Run this as python deploy.py from a shell

Deploy using CLI

Create a servicefoundry.yaml file with the following spec and replace <YOUR_MODEL_VERSION_FQN>

# Replace <YOUR_MODEL_VERSION_FQN> with your model version FQN - E.g. model:truefoundry/user/iris-clf/iris-svc:1 
name: iris-svc
components:
  - name: iris-svc
    type: model-deployment
    model_uri: <YOUR_MODEL_VERSION_FQN>
    resources:
      cpu_request: 0.2
      cpu_limit: 0.5
      memory_request: 500
      memory_limit: 1000

Run this as sfy deploy --workspace-fqn <YOUR_WORKSPACE_FQN> from a shell

Testing the model

On running the above script, your model will be deployed and an Endpoint should be available on the UI Dashboard.

26782678

Endpoint URL is available on the Model Deployment Details Page

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Note

Behind the scenes, our model is being deployed using MLServer and Kserve's V2 Dataplane protocol

The general format of the Inference URL thus looks like

https://{service-name}-{workspace-name}.{cluster-name}.{domain}/v2/models/{service-name}/infer

We will now send the following examples for prediction.

sepal_lengthsepal_widthpetal_lengthpetal_width
7.03.24.71.4
5.03.61.40.2

Here is an example Python code snippet to send a request with the above data.

import json
from urllib.parse import urljoin

import requests

# Replace this with the value of your endpoint 
BASE_URL = "https://iris-svc-model-deployment-test.tfy-ctl-euwe1.truefoundry.com"
MODEL_SERVICE_NAME = "iris-svc"

response = requests.post(
    urljoin(BASE_URL, f'v2/models/{MODEL_SERVICE_NAME}/infer',
    json={
        "inputs": [
            {"data": [7.0, 5.0], "datatype": "FP32", "name": "sepal_length", "shape": [2]},
            {"data": [3.2, 3.6], "datatype": "FP32", "name": "sepal_width", "shape": [2]},
            {"data": [4.7, 1.4], "datatype": "FP32", "name": "petal_length", "shape": [2]},
            {"data": [1.4, 0.2], "datatype": "FP32", "name": "petal_width", "shape": [2]}
        ],
        "parameters": {
            "content_type": "pd"
        }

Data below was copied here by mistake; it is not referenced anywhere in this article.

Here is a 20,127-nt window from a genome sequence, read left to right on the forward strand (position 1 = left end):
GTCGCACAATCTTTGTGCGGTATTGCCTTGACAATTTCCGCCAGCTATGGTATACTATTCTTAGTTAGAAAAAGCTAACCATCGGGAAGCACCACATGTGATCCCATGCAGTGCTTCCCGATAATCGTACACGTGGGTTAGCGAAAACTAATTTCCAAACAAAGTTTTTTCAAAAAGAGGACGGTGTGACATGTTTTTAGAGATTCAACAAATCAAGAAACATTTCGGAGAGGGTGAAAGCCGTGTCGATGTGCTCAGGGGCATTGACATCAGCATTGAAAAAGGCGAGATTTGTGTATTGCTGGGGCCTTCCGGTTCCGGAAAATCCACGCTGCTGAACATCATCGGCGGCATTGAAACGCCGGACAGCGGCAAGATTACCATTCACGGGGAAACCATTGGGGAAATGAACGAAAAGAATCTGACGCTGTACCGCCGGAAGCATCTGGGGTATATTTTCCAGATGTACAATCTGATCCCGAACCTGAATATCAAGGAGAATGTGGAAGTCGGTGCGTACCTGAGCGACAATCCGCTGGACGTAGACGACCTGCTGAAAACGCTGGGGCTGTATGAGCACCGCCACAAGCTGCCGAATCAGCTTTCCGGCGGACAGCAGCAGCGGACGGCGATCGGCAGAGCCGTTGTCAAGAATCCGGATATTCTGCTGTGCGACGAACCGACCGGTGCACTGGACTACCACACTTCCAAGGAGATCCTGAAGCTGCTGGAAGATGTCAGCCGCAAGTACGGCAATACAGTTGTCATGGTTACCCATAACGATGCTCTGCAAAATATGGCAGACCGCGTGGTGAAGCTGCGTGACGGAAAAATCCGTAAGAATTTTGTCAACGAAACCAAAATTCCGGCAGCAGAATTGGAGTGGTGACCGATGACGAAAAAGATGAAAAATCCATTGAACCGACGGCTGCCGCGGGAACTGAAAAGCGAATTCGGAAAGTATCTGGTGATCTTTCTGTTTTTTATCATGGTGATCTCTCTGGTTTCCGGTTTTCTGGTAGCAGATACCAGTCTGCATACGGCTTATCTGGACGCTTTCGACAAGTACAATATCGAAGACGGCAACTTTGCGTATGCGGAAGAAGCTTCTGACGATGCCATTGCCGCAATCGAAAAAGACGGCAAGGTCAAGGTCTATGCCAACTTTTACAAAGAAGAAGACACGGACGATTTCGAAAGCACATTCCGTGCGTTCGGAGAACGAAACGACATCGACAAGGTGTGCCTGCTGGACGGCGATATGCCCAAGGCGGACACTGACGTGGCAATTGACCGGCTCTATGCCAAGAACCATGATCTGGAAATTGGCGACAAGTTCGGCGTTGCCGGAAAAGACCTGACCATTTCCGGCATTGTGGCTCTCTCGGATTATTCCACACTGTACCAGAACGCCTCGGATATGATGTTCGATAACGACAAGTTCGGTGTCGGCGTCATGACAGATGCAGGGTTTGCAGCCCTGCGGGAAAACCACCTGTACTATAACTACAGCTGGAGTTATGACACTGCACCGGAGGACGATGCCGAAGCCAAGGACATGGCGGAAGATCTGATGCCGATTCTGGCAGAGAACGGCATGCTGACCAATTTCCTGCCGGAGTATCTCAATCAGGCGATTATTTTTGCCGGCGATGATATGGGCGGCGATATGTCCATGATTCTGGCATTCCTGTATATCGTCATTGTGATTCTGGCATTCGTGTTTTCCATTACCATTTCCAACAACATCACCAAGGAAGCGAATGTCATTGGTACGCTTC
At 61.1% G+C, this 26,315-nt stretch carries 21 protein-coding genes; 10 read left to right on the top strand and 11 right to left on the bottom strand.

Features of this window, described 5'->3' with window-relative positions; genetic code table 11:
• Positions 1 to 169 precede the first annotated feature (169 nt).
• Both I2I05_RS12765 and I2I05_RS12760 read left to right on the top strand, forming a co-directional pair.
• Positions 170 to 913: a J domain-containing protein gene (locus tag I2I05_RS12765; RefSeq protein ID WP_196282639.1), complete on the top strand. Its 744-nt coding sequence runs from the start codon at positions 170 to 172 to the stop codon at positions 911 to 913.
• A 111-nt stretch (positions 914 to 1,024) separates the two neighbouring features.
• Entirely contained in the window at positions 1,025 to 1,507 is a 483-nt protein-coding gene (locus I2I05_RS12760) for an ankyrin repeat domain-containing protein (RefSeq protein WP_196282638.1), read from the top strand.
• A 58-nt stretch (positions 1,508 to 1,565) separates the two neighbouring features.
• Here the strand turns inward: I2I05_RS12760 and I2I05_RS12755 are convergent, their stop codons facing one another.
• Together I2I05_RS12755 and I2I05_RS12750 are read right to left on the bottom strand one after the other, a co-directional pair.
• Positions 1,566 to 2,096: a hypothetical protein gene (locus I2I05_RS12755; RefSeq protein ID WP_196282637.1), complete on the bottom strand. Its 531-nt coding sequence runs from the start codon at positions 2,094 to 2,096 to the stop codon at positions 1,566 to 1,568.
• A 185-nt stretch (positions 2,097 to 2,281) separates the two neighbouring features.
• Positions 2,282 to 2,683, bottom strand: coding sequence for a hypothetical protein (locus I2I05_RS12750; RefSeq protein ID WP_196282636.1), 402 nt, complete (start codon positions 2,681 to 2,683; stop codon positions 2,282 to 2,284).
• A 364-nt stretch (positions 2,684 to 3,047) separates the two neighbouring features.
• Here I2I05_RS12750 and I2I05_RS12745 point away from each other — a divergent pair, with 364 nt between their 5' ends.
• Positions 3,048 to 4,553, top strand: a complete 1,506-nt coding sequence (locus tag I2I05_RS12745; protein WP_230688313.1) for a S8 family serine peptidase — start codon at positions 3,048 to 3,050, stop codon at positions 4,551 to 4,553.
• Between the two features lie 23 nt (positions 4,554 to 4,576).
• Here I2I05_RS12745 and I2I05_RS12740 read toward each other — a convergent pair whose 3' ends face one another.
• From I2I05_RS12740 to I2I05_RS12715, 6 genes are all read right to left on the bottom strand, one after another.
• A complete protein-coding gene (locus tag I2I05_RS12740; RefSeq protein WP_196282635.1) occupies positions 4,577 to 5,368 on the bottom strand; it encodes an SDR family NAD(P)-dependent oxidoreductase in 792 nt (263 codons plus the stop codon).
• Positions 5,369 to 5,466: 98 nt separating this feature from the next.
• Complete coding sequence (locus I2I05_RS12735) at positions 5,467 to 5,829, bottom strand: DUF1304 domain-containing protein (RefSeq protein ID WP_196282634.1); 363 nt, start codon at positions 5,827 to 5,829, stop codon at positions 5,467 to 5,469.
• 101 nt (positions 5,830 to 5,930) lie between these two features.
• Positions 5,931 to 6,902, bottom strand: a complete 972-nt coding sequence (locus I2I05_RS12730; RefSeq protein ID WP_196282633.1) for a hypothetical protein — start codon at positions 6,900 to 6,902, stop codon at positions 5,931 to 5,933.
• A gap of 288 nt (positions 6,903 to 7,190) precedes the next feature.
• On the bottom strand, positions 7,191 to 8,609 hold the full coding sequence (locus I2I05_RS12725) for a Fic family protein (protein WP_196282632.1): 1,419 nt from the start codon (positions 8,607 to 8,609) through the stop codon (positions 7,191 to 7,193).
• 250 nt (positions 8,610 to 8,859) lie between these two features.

}
)
  
result = response.json()
print(json.dumps(result, indent=4))
print("Predicted Classes:" result["outputs"][0]["data"])
# Replace this with the values
BASE_URL="https://iris-svc-example-model-deployment-test.tfy-ctl-euwe1.truefoundry.com"
MODEL_SERVICE_NAME="iris-svc"

curl -X POST \
     -H 'Content-Type: application/json' \
     -d '{"inputs":[{"data":[7,5],"datatype":"FP32","name":"sepal_length","shape":[2]},{"data":[3.2,3.6],"datatype":"FP32","name":"sepal_width","shape":[2]},{"data":[4.7,1.4],"datatype":"FP32","name":"petal_length","shape":[2]},{"data":[1.4,0.2],"datatype":"FP32","name":"petal_width","shape":[2]}],"parameters":{"content_type":"pd"}}' \
     "${BASE_URL}/v2/models/${MODEL_SERVICE_NAME}/infer"

This should return something like

{
    "model_name": "iris-svc",
    "model_version": null,
    "id": "4fc82cea-4fc2-43f6-97e5-5f67a49ad37f",
    "parameters": {
        "content_type": null,
        "headers": null
    },
    "outputs": [
        {
            "name": "output-1",
            "shape": [
                1
            ],
            "datatype": "INT64",
            "parameters": null,
            "data": [
                1,
                0
            ]
        }
    ]
}

Note on content_type

Notice in the request we have

{
    "inputs": ...,
    "parameters": {
        "content_type": "pd"
    }
}

We added this because when training the model we used pandas dataframe. As such our model expects a dataframe with correct feature names when calling predict.

Alternatively, if we had not used a dataframe and simply a numpy array or list during training, our request body would looks something like

{
  "inputs": [
    {
      "name": "input-0",
      "shape": [2, 4],
      "datatype": "FP32",
      "data": [
          [7.0, 3.2, 4.7, 1.4],
          [5.0, 3.6, 1.4, 0.2],
      ]
    }
  ]
}